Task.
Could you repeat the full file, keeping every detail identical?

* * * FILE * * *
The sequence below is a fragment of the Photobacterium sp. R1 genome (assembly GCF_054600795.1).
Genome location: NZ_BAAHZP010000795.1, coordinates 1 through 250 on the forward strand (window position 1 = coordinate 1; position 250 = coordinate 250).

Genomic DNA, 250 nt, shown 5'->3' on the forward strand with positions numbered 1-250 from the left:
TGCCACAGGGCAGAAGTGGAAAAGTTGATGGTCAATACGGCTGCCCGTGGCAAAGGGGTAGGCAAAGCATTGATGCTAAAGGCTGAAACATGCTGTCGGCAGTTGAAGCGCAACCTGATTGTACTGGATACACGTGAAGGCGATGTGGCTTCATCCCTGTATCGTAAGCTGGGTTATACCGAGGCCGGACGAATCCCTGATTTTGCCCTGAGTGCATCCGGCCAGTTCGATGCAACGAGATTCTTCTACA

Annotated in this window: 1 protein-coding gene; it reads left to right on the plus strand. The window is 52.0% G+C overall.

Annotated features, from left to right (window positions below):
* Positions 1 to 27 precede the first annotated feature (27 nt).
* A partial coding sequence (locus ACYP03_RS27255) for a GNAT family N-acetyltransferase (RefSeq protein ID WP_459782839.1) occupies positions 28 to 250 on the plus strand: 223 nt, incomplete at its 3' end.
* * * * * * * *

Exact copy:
The sequence below is a fragment of the Photobacterium sp. R1 genome (assembly GCF_054600795.1).
Genome location: NZ_BAAHZP010000795.1, coordinates 1 through 250 on the forward strand (window position 1 = coordinate 1; position 250 = coordinate 250).

Genomic DNA, 250 nt, shown 5'->3' on the forward strand with positions numbered 1-250 from the left:
TGCCACAGGGCAGAAGTGGAAAAGTTGATGGTCAATACGGCTGCCCGTGGCAAAGGGGTAGGCAAAGCATTGATGCTAAAGGCTGAAACATGCTGTCGGCAGTTGAAGCGCAACCTGATTGTACTGGATACACGTGAAGGCGATGTGGCTTCATCCCTGTATCGTAAGCTGGGTTATACCGAGGCCGGACGAATCCCTGATTTTGCCCTGAGTGCATCCGGCCAGTTCGATGCAACGAGATTCTTCTACA

Annotated in this window: 1 protein-coding gene; it reads left to right on the plus strand. The window is 52.0% G+C overall.

Annotated features, from left to right (window positions below):
* Positions 1 to 27 precede the first annotated feature (27 nt).
* A partial coding sequence (locus ACYP03_RS27255) for a GNAT family N-acetyltransferase (RefSeq protein ID WP_459782839.1) occupies positions 28 to 250 on the plus strand: 223 nt, incomplete at its 3' end.